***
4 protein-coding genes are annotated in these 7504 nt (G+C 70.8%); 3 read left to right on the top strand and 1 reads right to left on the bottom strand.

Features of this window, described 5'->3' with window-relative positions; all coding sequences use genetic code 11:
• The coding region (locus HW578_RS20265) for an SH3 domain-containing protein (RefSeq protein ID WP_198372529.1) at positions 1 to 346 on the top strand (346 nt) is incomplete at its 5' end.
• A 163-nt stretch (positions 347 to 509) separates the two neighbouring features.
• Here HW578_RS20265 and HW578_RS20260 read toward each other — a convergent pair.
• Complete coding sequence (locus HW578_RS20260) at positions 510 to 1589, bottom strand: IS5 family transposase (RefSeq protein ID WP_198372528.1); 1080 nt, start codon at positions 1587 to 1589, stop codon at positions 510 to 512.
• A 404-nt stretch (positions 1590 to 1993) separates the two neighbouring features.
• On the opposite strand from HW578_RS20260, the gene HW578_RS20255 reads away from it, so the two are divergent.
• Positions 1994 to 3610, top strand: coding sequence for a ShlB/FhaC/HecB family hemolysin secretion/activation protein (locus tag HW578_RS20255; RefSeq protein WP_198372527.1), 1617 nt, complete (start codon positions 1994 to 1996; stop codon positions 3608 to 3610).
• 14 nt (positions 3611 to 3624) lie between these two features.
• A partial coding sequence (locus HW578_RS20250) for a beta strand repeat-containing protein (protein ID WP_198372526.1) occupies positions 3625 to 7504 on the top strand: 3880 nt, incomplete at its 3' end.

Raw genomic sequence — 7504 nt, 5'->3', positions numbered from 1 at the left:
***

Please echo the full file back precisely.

4 protein-coding genes are annotated in these 7504 nt (G+C 70.8%); 3 read left to right on the top strand and 1 reads right to left on the bottom strand.

Features of this window, described 5'->3' with window-relative positions; all coding sequences use genetic code 11:
• The coding region (locus HW578_RS20265) for an SH3 domain-containing protein (RefSeq protein ID WP_198372529.1) at positions 1 to 346 on the top strand (346 nt) is incomplete at its 5' end.
• A 163-nt stretch (positions 347 to 509) separates the two neighbouring features.
• Here HW578_RS20265 and HW578_RS20260 read toward each other — a convergent pair.
• Complete coding sequence (locus HW578_RS20260) at positions 510 to 1589, bottom strand: IS5 family transposase (RefSeq protein ID WP_198372528.1); 1080 nt, start codon at positions 1587 to 1589, stop codon at positions 510 to 512.
• A 404-nt stretch (positions 1590 to 1993) separates the two neighbouring features.
• On the opposite strand from HW578_RS20260, the gene HW578_RS20255 reads away from it, so the two are divergent.
• Positions 1994 to 3610, top strand: coding sequence for a ShlB/FhaC/HecB family hemolysin secretion/activation protein (locus tag HW578_RS20255; RefSeq protein WP_198372527.1), 1617 nt, complete (start codon positions 1994 to 1996; stop codon positions 3608 to 3610).
• 14 nt (positions 3611 to 3624) lie between these two features.
• A partial coding sequence (locus HW578_RS20250) for a beta strand repeat-containing protein (protein ID WP_198372526.1) occupies positions 3625 to 7504 on the top strand: 3880 nt, incomplete at its 3' end.

Raw genomic sequence — 7504 nt, 5'->3', positions numbered from 1 at the left: